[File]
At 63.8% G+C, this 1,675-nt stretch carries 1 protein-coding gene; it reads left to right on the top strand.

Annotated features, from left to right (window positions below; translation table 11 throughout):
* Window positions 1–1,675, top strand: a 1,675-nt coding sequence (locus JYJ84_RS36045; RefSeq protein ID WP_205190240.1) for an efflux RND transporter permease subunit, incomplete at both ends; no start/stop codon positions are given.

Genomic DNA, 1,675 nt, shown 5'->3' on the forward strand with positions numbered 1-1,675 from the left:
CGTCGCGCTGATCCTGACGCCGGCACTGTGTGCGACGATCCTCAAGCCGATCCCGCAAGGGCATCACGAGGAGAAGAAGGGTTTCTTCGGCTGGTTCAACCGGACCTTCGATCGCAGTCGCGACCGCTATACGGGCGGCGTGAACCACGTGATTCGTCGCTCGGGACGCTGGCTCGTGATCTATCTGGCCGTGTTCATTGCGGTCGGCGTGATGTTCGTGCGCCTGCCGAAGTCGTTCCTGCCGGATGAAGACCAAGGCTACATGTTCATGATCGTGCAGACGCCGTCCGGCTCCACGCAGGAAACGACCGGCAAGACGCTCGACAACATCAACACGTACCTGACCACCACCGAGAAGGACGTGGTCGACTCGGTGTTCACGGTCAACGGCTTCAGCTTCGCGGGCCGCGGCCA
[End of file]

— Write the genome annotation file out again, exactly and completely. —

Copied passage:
At 63.8% G+C, this 1,675-nt stretch carries 1 protein-coding gene; it reads left to right on the top strand.

Annotated features, from left to right (window positions below; translation table 11 throughout):
* Window positions 1–1,675, top strand: a 1,675-nt coding sequence (locus JYJ84_RS36045; RefSeq protein ID WP_205190240.1) for an efflux RND transporter permease subunit, incomplete at both ends; no start/stop codon positions are given.

Genomic DNA, 1,675 nt, shown 5'->3' on the forward strand with positions numbered 1-1,675 from the left:
CGTCGCGCTGATCCTGACGCCGGCACTGTGTGCGACGATCCTCAAGCCGATCCCGCAAGGGCATCACGAGGAGAAGAAGGGTTTCTTCGGCTGGTTCAACCGGACCTTCGATCGCAGTCGCGACCGCTATACGGGCGGCGTGAACCACGTGATTCGTCGCTCGGGACGCTGGCTCGTGATCTATCTGGCCGTGTTCATTGCGGTCGGCGTGATGTTCGTGCGCCTGCCGAAGTCGTTCCTGCCGGATGAAGACCAAGGCTACATGTTCATGATCGTGCAGACGCCGTCCGGCTCCACGCAGGAAACGACCGGCAAGACGCTCGACAACATCAACACGTACCTGACCACCACCGAGAAGGACGTGGTCGACTCGGTGTTCACGGTCAACGGCTTCAGCTTCGCGGGCCGCGGCCA